MELVILLE, N.Y.—Honeywell is making changes. Yesterday, the company made an internal announcement that it’s combining its security and fire businesses into one new business, Honeywell Security and Fire (HSF).

David Paja, who took over as president of Honeywell Security Group in January, has been named president of HSF.

HSF will be a business unit within Honeywell Automation & Control Solutions (ACS) division. 

Paja will report to Alex Ismail, president and CEO of ACS. Before being named president of Honeywell Security Group in January, Paja was VP and GM for Honeywell Transportation Systems in China and India.

Gary Lederer, president of the legacy Honeywell Fire Safety business, will lead the integration of the businesses until 2016, when he will retire. Lederer has been with Honeywell for 16 years and in the life safety business for 27 years.

The Honeywell sales teams in the legacy HSG and HFS businesses will remain in place.

A Honeywell internal announcement said: “The company remains committed to supporting its customers with the same level of reliable and quality products, service and delivery throughout this process, with a focus on transparency and open communication.”

It also said that “the combination of the two businesses offers a broader and more robust portfolio of best-in-class products and end-to-end connected solutions for Homes and Buildings.”

Novi looks to bridge gap between DIY/MIY and traditional companies

Wednesday, September 16, 2015

DIY and MIY—Monitor-It-Yourself—have been big topics lately. Gavin Tanner, VP of marketing for the new startup DIY security company Novi, told me that Novi is looking to “bridge the gap” between the DIY and traditional security companies.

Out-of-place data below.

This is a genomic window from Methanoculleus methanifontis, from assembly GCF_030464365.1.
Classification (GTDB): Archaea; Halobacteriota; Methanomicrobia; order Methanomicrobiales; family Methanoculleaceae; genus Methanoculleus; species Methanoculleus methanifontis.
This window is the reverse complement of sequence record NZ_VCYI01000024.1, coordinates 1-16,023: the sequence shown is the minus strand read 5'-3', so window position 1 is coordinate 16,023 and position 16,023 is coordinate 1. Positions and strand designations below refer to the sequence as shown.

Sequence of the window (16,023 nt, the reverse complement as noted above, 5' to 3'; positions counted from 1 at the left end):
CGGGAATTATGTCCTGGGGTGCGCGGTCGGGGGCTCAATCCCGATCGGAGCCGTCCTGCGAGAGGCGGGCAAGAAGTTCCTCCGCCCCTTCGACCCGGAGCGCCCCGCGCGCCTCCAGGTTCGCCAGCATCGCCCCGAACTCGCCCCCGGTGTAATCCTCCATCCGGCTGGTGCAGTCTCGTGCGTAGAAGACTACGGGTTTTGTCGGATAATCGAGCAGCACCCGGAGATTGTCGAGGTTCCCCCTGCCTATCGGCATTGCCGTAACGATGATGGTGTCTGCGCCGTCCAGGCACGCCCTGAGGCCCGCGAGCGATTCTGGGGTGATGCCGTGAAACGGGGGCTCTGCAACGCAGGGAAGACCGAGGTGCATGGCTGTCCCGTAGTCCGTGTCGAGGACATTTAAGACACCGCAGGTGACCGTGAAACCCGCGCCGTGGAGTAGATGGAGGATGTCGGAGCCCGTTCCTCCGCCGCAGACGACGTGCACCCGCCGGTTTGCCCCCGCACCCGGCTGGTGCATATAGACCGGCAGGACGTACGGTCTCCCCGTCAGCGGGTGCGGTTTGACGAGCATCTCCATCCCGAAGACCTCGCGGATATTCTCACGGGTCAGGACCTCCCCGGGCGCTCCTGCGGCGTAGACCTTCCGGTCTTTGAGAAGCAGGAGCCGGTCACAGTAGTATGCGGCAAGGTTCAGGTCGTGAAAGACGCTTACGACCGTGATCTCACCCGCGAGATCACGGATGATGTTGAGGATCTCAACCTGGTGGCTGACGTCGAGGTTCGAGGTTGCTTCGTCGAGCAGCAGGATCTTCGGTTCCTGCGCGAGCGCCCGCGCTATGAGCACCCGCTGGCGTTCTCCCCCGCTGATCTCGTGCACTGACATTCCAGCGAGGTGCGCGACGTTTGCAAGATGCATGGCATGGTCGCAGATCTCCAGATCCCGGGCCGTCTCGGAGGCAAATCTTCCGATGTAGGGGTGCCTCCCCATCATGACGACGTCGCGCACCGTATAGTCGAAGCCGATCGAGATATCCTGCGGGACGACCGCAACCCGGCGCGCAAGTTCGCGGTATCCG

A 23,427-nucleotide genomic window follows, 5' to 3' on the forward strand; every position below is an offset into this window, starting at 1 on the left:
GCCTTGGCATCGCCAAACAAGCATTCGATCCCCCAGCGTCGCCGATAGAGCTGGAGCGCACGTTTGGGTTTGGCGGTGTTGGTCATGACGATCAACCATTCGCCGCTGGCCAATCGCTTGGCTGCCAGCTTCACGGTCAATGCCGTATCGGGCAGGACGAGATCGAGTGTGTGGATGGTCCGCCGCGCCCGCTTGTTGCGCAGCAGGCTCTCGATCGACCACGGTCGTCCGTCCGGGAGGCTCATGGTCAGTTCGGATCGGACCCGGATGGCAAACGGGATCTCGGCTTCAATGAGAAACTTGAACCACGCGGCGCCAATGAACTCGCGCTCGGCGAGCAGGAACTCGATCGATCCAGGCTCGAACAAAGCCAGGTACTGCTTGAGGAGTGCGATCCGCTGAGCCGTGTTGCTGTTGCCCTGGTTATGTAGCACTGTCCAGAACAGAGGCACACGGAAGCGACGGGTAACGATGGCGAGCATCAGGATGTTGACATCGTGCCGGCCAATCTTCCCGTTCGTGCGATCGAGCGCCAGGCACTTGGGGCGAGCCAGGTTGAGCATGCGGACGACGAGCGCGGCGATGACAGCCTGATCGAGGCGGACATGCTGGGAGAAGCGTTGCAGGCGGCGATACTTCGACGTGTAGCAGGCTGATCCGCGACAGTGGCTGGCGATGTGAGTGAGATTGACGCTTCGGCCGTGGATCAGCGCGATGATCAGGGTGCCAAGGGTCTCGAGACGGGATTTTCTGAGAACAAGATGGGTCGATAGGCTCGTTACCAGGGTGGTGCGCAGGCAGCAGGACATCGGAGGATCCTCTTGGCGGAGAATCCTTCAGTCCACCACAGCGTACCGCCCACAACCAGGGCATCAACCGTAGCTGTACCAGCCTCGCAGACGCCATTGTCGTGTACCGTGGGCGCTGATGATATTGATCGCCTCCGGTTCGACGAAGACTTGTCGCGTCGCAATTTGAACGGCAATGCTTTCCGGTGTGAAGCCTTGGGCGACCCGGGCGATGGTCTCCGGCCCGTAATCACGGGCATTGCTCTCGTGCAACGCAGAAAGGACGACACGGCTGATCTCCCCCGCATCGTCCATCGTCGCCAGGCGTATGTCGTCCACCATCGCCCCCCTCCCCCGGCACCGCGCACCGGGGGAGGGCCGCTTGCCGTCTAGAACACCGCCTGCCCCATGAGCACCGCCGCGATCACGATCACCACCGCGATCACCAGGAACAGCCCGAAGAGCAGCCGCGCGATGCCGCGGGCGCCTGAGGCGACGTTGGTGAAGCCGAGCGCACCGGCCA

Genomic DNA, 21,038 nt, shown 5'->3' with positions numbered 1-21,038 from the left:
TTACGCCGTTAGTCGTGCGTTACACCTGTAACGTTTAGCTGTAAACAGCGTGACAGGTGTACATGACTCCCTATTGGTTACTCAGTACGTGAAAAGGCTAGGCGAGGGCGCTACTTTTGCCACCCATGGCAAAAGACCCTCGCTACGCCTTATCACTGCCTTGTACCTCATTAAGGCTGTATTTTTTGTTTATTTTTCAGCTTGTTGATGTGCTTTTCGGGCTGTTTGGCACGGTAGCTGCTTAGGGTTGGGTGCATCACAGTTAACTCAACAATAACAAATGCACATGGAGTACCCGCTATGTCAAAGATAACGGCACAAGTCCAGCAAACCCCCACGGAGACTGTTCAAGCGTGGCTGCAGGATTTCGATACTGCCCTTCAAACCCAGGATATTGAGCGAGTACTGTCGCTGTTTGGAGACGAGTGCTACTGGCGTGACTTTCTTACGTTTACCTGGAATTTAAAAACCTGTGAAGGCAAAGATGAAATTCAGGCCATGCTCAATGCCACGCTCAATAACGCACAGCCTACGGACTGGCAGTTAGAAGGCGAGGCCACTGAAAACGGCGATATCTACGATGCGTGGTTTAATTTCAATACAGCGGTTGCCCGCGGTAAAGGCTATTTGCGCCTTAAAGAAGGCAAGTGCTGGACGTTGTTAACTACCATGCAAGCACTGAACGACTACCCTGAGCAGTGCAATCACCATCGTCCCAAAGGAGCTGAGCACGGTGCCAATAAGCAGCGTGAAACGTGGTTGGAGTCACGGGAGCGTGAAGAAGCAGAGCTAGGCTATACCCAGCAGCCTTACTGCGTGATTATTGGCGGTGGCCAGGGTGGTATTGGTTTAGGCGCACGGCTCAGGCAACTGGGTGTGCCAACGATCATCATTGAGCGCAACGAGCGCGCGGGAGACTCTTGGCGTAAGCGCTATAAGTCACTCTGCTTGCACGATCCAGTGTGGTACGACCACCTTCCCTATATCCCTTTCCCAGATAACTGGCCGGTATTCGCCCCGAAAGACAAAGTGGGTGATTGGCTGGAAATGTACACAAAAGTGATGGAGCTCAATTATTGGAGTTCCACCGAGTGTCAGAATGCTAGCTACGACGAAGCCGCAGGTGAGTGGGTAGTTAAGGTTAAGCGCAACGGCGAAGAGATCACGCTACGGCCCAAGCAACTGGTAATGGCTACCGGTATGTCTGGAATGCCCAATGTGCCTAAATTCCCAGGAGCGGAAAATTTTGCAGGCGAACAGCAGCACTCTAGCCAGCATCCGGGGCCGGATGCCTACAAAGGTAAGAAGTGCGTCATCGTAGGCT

Tanner said that Novi bridges this gap by offering a spectrum of options, ranging from MIY, pay-as-you-go monitoring, and constant professional monitoring. 

I recently saw a report comparing Novi to nationals like Vivint and ADT. A primary difference is Novi doesn’t charge monthly fees, installation costs or have contracts, while traditional security companies do. I wanted to take a closer look at the main differences is both installation and monitoring.

Novi’s product, the Guard, incorporates a camera, smoke detector, motion sensor and into one device. The Guard is battery operated and connects to a hub linked with the user’s router. It has not been officially released, Tanner said, but roll out should begin in the next 6 weeks. The most basic model of Novi’s system is entirely DIY install and MIY.

“We offer you the DIY benefit of self install … there’s no contracts, there’s no monthly fees to use it,” Tanner said. “That being said, we have additional features that you can add-on, features that you would often find at a traditional security company like ADT.”

“We [will] offer professional monitoring at a monthly rate, [but] there’s still no contract—you can opt out at any time. We offer cloud storage—which, again, [has] no contract.” It can also incorporate a cell connection, he said.

Tanner said Novi’s monitoring would be at a third party monitoring center, though he declined to say which central station.

Novi is currently exploring a pay-as-you-go option for professional monitoring as well, Tanner said. As examples of pricing, Tanner estimated full monitoring would cost around $8 to $12 dollars per month, or $4 to $5 per week.

Tanner said that the company is exploring how to give customers the option of professional installations, through installers close to them.